November 8, 2013
This week, Dick Metcalf has been fired by his longtime employer and cursed, threatened and damned by many of his former readers for something he wrote. And he's had no opportunity to respond. To me, that's unfair, especially among people supposedly on the same side. Some of you are already hot under the collar and will blast me for writing this. For the record -I disagree -totally- with what he suggested, but believe Metcalf deserves the opportunity to respond. I extended the offer early this week. He chose to wait. Today, Dick Metcalf responds. He will also be a guest on Tom Gresham's Gun Talk Radio this Sunday, November 10.
When the present controversy erupted a week ago, I was asked by Guns & Ammo/InterMedia management to write the following "clarification and elaboration" on the December Backstop column for use on the G&A website. I did so, but the decision was made to wait and see how the situation developed. I was also asked to hold off on making any comments in any other forum, and no other response appeared in any G&A/IMO forum at all. Then, after Paul Erhardt's column appeared in the Shooting Wire yesterday (http://www.shootingwire.com/features/228219), IMO was contacted by two major firearms industry manufacturers, stating that they would do no further business with IMO if it continued with its present personnel structure. Within hours, Jim Bequette resigned as Editor of Guns & Ammo, and my relationship with all IMO publications and TV shows was terminated.
From its inception as "Cooper's Corner" in 1986 the back page column in Guns & Ammo has been intentionally designed to address controversial issues, and to invite reader response. By that standard, the December edition certainly succeeded--some might say, too well. But our intention was to provoke a debate, not to incite a riot (which is illegal under laws regulating the 1st Amendment).
In today's political climate within the community of firearms owners, even to open a discussion about whether 2nd Amendment rights can be regulated at all, is to be immediately and aggressively branded as anti-gun and anti-American by outspoken hard-corps pro-gunners who believe the answer is an absolute "NO!" And yes, I am fully aware of the many and varied historical/legal definitions of the term "well-regulated," and how they are used and misused.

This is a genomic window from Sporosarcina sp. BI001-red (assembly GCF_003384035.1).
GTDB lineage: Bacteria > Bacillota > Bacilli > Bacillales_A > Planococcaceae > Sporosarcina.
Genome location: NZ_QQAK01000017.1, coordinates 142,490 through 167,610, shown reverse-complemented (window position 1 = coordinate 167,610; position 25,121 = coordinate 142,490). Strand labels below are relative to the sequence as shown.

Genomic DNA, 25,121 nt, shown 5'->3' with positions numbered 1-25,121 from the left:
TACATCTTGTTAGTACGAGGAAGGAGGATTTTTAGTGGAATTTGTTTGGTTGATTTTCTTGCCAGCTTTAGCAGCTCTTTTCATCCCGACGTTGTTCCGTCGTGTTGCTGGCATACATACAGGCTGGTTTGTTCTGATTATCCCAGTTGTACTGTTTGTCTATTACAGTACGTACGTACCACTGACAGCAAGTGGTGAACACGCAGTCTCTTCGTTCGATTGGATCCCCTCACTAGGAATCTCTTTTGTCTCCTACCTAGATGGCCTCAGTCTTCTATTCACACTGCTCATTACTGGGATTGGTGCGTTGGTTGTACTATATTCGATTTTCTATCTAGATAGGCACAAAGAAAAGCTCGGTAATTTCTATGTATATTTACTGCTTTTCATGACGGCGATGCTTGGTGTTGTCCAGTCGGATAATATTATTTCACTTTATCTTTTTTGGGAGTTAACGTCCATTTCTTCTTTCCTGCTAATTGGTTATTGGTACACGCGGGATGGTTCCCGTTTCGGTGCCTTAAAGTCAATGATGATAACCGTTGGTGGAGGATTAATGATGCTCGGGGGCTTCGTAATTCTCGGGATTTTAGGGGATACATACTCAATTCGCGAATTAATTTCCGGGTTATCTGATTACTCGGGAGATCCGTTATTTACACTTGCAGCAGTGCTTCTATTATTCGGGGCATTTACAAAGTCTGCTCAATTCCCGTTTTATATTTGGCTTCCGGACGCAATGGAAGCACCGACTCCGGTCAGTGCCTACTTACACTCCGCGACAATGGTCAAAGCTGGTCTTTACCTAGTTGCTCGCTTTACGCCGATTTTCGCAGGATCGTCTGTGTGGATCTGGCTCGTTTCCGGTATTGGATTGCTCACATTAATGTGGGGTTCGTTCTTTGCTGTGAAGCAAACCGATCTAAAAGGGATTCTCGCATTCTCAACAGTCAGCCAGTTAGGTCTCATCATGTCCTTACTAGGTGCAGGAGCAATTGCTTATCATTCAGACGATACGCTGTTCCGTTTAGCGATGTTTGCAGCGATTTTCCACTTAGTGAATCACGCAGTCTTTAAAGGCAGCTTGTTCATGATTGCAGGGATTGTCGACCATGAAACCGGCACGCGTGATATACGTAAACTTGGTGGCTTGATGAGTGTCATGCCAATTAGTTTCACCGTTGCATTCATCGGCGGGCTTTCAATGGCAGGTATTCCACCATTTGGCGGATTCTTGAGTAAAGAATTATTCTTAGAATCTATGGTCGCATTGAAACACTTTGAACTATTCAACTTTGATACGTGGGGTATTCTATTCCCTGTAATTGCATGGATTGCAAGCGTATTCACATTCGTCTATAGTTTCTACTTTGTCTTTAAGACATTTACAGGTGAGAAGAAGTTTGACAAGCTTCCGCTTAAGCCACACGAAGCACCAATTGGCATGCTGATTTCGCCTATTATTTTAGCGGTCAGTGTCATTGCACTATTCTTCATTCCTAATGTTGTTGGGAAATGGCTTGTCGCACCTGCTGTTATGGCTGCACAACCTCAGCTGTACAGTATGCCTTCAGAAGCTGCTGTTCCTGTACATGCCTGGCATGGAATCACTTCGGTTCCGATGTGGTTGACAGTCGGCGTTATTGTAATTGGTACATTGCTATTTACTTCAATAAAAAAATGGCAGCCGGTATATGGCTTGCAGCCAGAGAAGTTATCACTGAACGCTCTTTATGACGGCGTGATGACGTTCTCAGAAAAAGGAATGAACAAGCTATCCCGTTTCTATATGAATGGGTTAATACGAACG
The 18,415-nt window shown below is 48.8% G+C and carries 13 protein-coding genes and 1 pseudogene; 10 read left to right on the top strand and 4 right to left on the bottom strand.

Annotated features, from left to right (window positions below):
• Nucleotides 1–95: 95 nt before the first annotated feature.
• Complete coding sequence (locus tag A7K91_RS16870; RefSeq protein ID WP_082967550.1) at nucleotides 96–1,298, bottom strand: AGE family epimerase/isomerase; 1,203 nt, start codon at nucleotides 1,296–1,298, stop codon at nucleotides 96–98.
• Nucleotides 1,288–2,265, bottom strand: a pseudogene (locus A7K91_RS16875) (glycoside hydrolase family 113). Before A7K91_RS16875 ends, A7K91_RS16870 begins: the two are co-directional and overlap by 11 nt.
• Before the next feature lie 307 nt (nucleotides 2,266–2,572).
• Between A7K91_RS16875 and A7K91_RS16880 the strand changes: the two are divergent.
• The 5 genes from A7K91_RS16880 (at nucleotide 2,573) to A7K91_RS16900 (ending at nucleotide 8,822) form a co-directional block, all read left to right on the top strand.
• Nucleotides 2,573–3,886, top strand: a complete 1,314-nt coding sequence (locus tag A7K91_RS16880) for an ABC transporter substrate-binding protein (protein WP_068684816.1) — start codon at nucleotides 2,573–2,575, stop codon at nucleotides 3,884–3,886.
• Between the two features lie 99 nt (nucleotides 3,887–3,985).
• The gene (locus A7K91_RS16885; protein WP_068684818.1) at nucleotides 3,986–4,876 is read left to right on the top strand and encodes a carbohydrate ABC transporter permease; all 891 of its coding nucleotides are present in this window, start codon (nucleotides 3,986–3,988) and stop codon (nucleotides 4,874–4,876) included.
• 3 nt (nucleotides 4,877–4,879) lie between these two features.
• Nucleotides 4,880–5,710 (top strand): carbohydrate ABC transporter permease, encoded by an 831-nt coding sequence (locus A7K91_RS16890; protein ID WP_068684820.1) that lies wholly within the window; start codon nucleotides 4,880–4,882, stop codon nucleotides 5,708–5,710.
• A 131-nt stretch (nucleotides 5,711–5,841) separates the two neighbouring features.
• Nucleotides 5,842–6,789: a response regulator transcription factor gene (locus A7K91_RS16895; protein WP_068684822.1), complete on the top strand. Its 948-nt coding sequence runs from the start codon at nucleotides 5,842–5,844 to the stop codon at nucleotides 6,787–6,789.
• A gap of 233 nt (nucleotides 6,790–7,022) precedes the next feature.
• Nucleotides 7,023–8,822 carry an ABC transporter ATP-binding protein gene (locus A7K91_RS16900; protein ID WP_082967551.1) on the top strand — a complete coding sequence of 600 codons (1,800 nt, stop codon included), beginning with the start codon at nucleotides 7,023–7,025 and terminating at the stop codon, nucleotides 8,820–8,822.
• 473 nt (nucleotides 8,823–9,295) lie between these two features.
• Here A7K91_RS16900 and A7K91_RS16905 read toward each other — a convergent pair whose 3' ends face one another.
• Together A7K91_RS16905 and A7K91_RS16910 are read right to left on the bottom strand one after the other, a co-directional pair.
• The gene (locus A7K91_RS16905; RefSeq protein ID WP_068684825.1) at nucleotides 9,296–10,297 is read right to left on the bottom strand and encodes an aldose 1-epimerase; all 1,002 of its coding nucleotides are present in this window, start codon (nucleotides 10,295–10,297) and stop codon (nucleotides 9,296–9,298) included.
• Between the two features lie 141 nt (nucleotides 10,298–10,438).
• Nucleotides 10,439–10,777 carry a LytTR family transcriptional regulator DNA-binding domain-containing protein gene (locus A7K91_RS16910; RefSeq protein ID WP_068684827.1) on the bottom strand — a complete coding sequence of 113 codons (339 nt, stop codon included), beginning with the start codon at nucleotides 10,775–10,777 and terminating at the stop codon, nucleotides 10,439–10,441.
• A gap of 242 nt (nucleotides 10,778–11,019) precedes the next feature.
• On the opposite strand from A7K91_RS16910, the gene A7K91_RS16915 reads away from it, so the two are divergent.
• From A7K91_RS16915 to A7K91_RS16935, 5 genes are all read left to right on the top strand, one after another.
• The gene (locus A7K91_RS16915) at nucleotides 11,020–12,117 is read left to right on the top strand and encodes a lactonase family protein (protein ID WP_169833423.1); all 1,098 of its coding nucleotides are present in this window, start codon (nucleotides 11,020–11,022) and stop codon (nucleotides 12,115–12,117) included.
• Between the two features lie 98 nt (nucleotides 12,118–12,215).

I am also fully aware that the different rights enumerated in the 1st, 2nd, 3rd, and following amendments are different, and are regulated differently. But they are all regulated in some form or fashion, hopefully appropriate to their particular provisions. I further clearly understand that owning or driving a vehicle is not a constitutional right, and that keeping and bearing arms is. But both involve issues of public safety, which is why both are of great and immediate interest to a great number of Americans for much the same reasons. Should we not speak of both in the same sentence?
Let me make myself clear (again): I believe without question that all U.S. citizens have an absolute Constitutional right to acquire, keep, and bear arms.
At the same time, how can anyone deny that the 2nd Amendment is already regulated by innumerable federal, state, and local statutes, and always has been? Even the Supreme Court's widely applauded Heller and McDonald decisions affirming an individual right to keep and bear arms, and the 7th Circuit Court of Appeals' Moore ruling overturning the Illinois ban on concealed carry, specifically held that other firearms laws and regulations do pass constitutional muster.
Do we all agree with every part of those rulings? Of course not. I personally do not. But these are laws; now part of the organic fabric of the Constitution, and we ignore them at our peril. Should we now hold that those rulings themselves are unconstitutional?
All 50 states now have individual statutes or constitutional provisions regulating concealed firearms carry. The vast majority require state-issued permits, and most require some type of training to qualify. Are all those laws unconstitutional infringements of the 2nd Amendment? Should we entirely oppose their existence? Should we obtain concealed-carry licenses anyway? Are we violating the Constitution ourselves if we do? On these issues reasonable gun-owners may reasonably differ (although you wouldn't know it from what erupted on the Guns & Ammo website, G&A Facebook pages, and many other firearms forums following the appearance of the December Backstop column).
Myself, I would rather carry legally, than carry illegally and risk prison. Given the fact an Illinois concealed carry law now does exist, I have no problem spending 16 hours of my life under its training requirement. And I will. I am glad Illinois finally passed a concealed carry law. Do I believe training is a good thing? Of course I do. Do I believe the onerous fees and procedures imposed by Illinois' anti-gun legislators to reduce the number of applicants are an "infringement?" Of course I do. I'm applying for a license anyway. But that's just me.
Difficult as it may be for some to believe, To those who have expressed their vigorous opposition to the content of the December column (and to my continued existence on this planet), I would pose these questions:
1. If you believe the 2nd Amendment should be subject to no regulation at all, do you therefore believe all laws prohibiting convicted violent repeat criminals from having guns are unconstitutional? Should all such laws be repealed?
2. Do you also believe all laws establishing concealed-carry licenses are unconstitutional?
3. Do you have a concealed-carry license anyway?
4. Are you thereby violating the Constitution yourself?
I would hope this discussion could continue.